Samuel played under a revised franchise tender in 2007 that allowed him to escape being tagged again if the team won 12 games or he played 60 percent of the defensive snaps. Both occurred, and he signed with the Philadelphia Eagles. The Patriots, who allowed the second most TD passes in the NFL in '08, tried to replace him with Fernando Bryant, Lewis Sanders and Jason Webster. His actual replacement ended up being O'Neal, signed the week of the season-opener. Actually, Samuel's replacement still hasn't been found.
Meanwhile, Samuel tied for the NFL lead in interceptions this season and is headed to his third straight Pro Bowl.
Seymour's absence was obvious in the Patriots' playoff loss to Baltimore. The Ravens rushed for 234 yards and Wilfork had to be shifted to Seymour's old spot, right defensive end, in the second half to try to stop the Ravens from running over the Patriots.
The Patriots got a glimpse of life without Wilfork for the final three games of the regular season. It wasn't pretty. In fairness, defensive end Ty Warren was also out in two of those games (Buffalo and Houston), but against the Bills rookie Ron Brace was skating backwards like Zdeno Chara. Buffalo's first drive was 14 plays and 69 yards and took 9:24 off the clock. The Bills ended up rushing for 105 yards and averaging 4.6 yards per carry.
It was even worse against Houston.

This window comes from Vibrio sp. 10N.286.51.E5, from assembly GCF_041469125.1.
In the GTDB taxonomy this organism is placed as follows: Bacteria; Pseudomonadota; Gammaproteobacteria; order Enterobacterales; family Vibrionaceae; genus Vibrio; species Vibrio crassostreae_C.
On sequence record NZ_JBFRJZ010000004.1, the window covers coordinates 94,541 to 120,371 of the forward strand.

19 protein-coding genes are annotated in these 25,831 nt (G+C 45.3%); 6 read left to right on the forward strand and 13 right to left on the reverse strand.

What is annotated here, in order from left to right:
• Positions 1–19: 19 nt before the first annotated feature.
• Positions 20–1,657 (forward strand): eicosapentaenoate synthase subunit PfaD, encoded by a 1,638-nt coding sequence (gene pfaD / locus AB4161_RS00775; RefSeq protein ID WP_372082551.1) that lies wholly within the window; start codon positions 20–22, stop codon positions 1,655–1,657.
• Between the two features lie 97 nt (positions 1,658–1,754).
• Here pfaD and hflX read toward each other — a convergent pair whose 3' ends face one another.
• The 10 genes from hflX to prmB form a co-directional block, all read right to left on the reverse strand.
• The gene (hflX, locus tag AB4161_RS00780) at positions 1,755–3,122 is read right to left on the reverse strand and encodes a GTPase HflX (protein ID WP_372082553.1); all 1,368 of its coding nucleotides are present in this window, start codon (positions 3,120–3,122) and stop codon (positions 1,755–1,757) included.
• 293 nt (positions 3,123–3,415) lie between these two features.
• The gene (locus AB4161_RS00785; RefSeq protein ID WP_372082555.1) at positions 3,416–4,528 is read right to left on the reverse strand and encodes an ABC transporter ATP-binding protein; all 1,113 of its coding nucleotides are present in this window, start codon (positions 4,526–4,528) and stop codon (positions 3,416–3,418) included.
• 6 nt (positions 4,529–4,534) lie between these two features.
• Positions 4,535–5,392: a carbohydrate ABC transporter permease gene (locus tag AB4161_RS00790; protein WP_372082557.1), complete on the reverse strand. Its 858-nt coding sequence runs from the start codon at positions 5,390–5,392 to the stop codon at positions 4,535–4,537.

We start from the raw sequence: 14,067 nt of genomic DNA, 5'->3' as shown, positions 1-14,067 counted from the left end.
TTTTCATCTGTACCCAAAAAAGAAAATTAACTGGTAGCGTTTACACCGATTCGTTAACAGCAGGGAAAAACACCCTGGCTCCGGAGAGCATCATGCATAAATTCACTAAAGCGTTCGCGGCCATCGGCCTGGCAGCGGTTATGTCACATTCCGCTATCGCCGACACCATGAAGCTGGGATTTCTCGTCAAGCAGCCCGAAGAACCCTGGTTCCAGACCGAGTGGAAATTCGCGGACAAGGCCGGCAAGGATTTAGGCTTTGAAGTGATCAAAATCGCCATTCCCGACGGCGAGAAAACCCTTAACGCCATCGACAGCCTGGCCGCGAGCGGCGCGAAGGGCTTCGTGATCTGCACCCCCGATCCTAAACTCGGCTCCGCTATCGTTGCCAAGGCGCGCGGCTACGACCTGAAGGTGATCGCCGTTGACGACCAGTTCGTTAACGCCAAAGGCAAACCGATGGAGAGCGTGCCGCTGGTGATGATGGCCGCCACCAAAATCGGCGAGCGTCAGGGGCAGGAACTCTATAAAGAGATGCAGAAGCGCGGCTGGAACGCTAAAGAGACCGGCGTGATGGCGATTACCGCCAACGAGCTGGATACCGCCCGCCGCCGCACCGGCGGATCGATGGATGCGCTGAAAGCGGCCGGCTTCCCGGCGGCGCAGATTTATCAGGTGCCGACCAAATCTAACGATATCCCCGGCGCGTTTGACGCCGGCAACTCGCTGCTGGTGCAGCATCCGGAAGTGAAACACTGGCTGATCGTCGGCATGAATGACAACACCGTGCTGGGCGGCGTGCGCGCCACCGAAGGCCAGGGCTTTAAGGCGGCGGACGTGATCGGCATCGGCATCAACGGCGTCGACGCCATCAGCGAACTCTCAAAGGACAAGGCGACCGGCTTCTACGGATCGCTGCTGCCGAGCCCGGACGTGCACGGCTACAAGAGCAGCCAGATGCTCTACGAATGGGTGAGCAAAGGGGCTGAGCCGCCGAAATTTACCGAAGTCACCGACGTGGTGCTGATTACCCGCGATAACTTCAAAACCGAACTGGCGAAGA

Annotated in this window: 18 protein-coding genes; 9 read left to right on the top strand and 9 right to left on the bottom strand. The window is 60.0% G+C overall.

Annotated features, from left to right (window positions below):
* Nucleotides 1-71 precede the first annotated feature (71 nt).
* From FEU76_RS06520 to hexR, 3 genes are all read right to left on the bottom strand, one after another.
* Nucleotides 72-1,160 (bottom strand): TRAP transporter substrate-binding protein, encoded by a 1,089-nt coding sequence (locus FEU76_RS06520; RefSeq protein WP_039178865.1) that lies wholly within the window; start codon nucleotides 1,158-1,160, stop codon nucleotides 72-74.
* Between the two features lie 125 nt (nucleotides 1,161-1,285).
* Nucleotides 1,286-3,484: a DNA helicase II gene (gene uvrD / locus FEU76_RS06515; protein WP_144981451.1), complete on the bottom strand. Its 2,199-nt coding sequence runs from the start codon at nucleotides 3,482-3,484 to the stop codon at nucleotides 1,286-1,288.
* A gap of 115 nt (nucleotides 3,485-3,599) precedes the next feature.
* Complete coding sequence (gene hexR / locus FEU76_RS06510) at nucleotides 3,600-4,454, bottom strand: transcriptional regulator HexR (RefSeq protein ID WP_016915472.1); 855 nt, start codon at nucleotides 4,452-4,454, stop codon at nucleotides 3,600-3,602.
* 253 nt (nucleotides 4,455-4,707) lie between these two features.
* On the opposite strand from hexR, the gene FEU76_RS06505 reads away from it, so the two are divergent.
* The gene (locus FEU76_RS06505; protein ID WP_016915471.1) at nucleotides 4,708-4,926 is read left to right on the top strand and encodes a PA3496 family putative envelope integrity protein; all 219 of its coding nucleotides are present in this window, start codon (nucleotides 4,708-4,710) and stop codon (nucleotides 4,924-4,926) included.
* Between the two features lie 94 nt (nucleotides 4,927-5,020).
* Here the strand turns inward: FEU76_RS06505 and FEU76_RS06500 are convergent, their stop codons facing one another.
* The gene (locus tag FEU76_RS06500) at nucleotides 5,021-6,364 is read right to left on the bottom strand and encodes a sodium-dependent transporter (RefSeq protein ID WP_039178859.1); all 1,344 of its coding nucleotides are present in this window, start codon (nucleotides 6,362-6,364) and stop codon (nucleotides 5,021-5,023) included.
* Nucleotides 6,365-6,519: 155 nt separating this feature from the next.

Entering that game the Texans ran as well as a Ford Pinto, to borrow a phrase from Kevin Garnett. Houston was 30th in the NFL in rushing at 88.7 yards per game. They ran smoother than a Maybach against the Patriots -- 144 yards on 27 carries. The 5.3 yards per carry average was Houston's season high.
Rookie Arian Foster rushed for 119 yards on 20 carries and two touchdowns. On the game-winning drive, pass-happy Houston was so confident it could run on the Patriots it handed the ball to Foster four straight times covering 28 yards to get the ball in the end zone.
Wilfork honored the onerous six-year contract the team saddled him with. Like the sign in his locker all season said: he did his job. But the Patriots don't owe him anything because of that. The NFL is a business. That's why the Patriots should make a smart business decision and not let Wilfork get away.
All they have to do is ask themselves if in the end they've truly gotten "value" by letting valuable pieces go?
...That's what the Patriots have when it comes to picks in the 2013 NFL Draft, which starts Thursday. After all those years of stockpiling picks the way a survivalist does non-perishables the Patriots have just five picks in this year's draft, thanks to Band-aid trades for Albert Haynesworth, Chad Ochocinco and Aqib Talib. Five picks would be the fewest draft picks in franchise history. (Part of that is attributable to the trimming of the draft to just seven rounds in 1994). Further complicating matters is that two of the Patriots' greatest needs are at wide receiver and cornerback, positions where they have sustained draft droughts. With that in mind, I'm convinced the Patriots are going trade back out of the first round of a quanity-over-quality draft where you're just as likely to pick a Pro Bowl player in the second and third round as you are in the first round.